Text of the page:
Huntington argues that the Islamic civilization has experienced a massive population explosion which is fueling instability both on the borders of Islam and in its interior, where fundamentalist movements are becoming increasingly popular. Manifestations of what he terms the “Islamic Resurgence” include the 1979 Iranian revolution, the War on Terror, and extremely widespread Islamic opposition to the United States during both Gulf Wars. Perhaps the most controversial statement Huntington made in the Foreign Affairs article was that “Islam has bloody borders”. Huntington believes this to be a real consequence of several factors, including the previously mentioned Muslim youth bulge and population growth and Islamic proximity to many civilizations including Sinic, Orthodox, Western, and African.
Huntington sees Islamic civilization as a potential ally to China, both having more revisionist goals and sharing common conflicts with other civilizations, especially the West. Specifically, he identifies common Chinese and Islamic interests in the areas of weapons proliferation, human rights, and democracy that conflict with those of the West, and feels that these are areas in which the two civilizations will cooperate. Russia, Japan, and India are what Huntington terms ‘swing civilizations’ and may favor either side. Russia, for example, clashes with the many Muslim ethnic groups on its southern border (such as Chechnya) but cooperates with Iran in order to avoid further Muslim-Orthodox violence in Southern Russia and in an attempt to continue the flow of oil. Huntington argues that a “Sino-Islamic connection” is emerging in which China will cooperate more closely with Iran, Pakistan, and other states to augment its international position.
Huntington also argues that civilizational conflicts are “particularly prevalent between Muslims and non-Muslims”, identifying the “bloody borders” between Islamic and non-Islamic civilizations. He believes that the current global war on terror between the West and Islam is not a modern consequence of a few crazed radicals, but rather reflects a millennium-plus history of conflict between the two civilizations. This conflict dates back as far as the initial thrust of Islam into Europe, its eventual expulsion in the Spanish reconquest, the attacks of the Ottoman Turks on Eastern Europe and Vienna, and the European imperial division of the Islamic nations in the 1800s and 1900s. He believes that some of the factors contributing to this conflict are that both Christianity (upon which Western civilization is based) and Islam are:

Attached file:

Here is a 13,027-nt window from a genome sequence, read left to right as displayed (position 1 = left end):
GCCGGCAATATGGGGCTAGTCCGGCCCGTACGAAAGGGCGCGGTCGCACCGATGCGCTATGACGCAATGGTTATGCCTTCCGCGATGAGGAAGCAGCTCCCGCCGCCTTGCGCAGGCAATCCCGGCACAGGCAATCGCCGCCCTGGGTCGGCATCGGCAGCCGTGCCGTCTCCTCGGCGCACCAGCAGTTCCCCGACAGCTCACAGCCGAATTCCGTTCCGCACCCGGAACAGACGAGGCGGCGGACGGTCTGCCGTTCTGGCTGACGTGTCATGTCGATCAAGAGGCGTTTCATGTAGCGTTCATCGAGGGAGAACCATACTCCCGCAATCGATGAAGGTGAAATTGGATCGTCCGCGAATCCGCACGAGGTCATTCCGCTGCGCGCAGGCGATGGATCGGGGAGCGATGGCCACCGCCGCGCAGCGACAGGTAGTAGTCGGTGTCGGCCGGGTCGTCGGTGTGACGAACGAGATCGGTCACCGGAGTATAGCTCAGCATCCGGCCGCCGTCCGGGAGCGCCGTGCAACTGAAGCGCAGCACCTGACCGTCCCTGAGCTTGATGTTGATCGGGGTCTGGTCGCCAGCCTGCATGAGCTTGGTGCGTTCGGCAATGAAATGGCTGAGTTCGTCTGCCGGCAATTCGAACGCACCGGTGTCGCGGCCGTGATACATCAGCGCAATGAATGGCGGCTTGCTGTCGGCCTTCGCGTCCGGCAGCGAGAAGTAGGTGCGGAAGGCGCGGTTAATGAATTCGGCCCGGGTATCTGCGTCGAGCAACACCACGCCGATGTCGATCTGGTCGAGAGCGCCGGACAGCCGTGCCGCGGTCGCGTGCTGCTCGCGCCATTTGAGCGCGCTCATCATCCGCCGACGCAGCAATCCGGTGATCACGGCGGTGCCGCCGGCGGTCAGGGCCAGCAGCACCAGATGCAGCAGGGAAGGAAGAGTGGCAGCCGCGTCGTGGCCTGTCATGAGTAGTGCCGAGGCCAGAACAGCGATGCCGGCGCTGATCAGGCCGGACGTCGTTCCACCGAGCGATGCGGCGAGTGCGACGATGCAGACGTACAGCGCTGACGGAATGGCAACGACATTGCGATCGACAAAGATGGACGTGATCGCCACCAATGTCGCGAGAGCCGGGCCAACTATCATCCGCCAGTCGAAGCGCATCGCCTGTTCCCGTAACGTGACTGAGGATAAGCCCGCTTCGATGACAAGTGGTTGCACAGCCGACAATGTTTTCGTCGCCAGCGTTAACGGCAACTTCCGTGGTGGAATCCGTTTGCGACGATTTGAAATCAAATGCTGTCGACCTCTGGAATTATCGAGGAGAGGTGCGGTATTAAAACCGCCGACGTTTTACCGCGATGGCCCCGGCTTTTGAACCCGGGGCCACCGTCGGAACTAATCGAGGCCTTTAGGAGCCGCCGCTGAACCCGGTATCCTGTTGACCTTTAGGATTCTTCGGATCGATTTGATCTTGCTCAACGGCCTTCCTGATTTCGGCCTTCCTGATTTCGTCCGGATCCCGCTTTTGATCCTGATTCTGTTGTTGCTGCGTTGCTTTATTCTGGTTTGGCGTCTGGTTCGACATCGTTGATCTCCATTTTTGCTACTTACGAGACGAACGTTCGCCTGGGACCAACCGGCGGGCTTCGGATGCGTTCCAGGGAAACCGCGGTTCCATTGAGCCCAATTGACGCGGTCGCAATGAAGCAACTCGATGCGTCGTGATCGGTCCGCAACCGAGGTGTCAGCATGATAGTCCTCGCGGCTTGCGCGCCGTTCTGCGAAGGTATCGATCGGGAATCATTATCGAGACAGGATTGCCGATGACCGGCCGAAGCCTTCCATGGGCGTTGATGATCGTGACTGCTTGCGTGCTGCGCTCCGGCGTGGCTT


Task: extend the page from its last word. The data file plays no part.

Missionary religions, seeking conversion by others
Universal, “all-or-nothing” religions, in the sense that it is believed by both sides that only their faith is the correct one;
Teleological religions, that is, that their values and beliefs represent the goals of existence and purpose in human existence
More recent factors contributing to a Western-Islamic clash, Huntington wrote, are the Islamic Resurgence and demographic explosion in Islam, coupled with the values of Western universalism – that is, the view that all civilizations should adopt Western values – that infuriate Islamic fundamentalists.
All these historical and modern factors combined, Huntington wrote briefly in his Foreign Affairs article and in much more detail in his 1996 book, would lead to a bloody clash between the Islamic and Western civilizations. Along with Sinic-Western conflict, he believed, the Western-Islamic clash would represent the bloodiest conflicts of the early 21st century. Thus, the September 11, 2001 terrorist attacks and subsequent events including the Afghanistan and Iraq wars have been widely viewed as a vindication of the Clash theory.